svsmailus

Processwire worth it for non-coders?

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I was a little hesitant to reply at first because I am a newbie to Processwire, also coming from a Wordpress background. However, I thought on the other hand, perhaps my point of view (similar to your background @svsmailus) is exactly one of the points of view you might want to hear from, in addition to those from experienced users.

I would classify myself as mostly a non-coder, however from customizing minor stuff on WordPress over the years, I've managed just fine starting out in Processwire, so if that's you then you would be fine too. Learning-wise, I picked up what I needed to know as I went. I am still learning as I go. It all comes down to what you want to do with your site. I don't have the know-how to create a fancy site with lots of user input or advanced features like that, but on the other hand I needed something beyond a standard blog, with a totally custom layout and customized data fields; all of which I couldn't achieve on my own in WordPress. People have been helpful on the ProcessWire forum and usually I can find what I need by searching, and upon asking a question I got some really great answers, one of them with code shown that I could (and did) use and which proved super-helpful for my custom needs.

All that being said, it is a bit more of a learning curve in Processwire and yes you do need some basic PHP (although so far I haven't used much more than echo statements and if...then statements), and a few chunks of HTML and CSS.  I've never used the blog module for PW so I can't comment about that.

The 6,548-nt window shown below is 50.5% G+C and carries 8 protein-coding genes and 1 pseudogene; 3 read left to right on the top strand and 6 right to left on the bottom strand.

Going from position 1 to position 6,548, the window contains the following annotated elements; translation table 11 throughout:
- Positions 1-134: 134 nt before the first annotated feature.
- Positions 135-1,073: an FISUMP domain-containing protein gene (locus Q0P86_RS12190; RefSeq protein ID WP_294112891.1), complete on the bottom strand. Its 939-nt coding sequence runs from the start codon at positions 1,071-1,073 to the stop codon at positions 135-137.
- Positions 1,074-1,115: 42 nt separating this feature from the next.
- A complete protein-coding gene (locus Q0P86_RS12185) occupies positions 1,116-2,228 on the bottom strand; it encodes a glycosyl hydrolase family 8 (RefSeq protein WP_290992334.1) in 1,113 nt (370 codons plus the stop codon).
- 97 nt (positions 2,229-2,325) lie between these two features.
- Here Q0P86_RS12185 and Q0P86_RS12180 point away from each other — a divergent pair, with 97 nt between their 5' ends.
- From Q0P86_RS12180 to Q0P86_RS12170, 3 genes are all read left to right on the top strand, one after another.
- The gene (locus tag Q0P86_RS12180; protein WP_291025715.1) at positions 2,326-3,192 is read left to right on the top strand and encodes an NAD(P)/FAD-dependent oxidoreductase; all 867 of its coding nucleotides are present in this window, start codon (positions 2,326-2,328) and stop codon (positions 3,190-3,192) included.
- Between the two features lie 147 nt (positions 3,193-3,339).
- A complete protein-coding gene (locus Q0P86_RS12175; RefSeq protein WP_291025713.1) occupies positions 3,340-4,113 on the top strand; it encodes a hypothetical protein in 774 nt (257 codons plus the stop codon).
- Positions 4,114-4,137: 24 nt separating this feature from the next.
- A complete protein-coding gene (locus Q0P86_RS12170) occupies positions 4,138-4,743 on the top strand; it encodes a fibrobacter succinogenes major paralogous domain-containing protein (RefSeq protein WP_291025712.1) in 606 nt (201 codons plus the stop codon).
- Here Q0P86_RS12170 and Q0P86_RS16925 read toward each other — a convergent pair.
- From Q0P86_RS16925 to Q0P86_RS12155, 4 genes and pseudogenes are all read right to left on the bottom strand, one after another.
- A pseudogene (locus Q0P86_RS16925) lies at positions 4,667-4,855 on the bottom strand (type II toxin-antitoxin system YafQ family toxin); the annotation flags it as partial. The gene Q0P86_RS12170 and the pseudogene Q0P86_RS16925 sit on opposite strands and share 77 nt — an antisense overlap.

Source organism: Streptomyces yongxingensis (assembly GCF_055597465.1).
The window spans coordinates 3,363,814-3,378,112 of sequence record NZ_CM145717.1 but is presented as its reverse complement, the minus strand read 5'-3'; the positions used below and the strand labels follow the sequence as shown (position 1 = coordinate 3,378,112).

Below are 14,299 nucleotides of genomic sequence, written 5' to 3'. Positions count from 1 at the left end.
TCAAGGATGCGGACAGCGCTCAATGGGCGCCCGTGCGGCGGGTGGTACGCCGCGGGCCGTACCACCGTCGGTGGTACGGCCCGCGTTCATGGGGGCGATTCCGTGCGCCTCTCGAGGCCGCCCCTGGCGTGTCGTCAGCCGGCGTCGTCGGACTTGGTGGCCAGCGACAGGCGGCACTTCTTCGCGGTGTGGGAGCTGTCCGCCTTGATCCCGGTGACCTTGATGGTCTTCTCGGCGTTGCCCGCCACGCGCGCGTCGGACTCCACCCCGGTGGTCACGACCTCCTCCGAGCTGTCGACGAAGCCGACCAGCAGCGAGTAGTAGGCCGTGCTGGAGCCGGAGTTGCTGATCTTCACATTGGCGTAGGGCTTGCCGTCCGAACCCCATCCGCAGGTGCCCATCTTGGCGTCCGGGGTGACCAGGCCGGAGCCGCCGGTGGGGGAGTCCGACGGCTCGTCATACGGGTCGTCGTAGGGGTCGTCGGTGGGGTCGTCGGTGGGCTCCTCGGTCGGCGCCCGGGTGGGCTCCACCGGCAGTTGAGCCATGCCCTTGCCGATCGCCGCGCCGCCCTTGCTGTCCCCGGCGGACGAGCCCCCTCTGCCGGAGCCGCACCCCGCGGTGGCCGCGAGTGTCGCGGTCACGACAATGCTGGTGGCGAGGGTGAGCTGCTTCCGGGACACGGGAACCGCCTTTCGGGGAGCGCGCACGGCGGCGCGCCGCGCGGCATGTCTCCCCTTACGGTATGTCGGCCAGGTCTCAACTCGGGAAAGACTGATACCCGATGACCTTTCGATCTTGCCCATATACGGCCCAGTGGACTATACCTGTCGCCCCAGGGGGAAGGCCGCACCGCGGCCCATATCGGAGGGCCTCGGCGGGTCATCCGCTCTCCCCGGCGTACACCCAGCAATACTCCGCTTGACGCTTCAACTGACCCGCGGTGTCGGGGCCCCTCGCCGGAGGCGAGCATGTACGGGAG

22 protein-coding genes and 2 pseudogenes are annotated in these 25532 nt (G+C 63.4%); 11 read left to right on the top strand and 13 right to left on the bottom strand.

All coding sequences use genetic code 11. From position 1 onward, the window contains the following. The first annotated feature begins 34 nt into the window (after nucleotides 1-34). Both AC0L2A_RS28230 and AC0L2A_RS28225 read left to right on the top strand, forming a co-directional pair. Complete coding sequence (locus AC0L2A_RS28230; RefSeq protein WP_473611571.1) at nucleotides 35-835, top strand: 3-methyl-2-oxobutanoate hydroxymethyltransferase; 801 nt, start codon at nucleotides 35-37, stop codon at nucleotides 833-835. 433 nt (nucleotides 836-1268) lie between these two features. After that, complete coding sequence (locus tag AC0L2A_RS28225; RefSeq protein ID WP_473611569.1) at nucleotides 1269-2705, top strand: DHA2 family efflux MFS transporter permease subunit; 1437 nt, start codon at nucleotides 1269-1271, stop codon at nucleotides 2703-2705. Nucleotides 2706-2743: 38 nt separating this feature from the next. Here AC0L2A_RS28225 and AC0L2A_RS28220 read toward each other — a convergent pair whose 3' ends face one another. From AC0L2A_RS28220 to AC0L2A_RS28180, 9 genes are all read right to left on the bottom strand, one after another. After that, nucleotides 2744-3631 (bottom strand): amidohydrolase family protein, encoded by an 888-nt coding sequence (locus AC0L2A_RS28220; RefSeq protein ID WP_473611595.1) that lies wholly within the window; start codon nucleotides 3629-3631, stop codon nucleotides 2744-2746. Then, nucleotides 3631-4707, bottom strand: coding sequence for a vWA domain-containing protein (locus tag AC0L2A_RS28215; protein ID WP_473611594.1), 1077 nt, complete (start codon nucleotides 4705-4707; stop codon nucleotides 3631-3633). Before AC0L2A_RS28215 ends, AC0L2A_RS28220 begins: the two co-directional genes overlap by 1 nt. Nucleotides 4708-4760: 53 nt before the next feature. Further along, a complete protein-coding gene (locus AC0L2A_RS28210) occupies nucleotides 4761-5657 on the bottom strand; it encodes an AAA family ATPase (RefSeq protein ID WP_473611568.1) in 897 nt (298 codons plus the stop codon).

Instead I created my own theme files (I actually based them off the free responsive W3 CSS templates) and made a page template of basic-post which consists of a navbar, a header, the page content, and footer, so it's pretty simple. That could be a great place to start. To begin with I added in some custom fields like featured image, and a check box for if I wanted to display the image on the basic-post template (this allows me to toggle on/off the display of featured image at the top of the article, for example I like to toggle that off if the body of my article is already image-rich). I was able to add to my layout as needed and put my extra customizations and extra display fields in.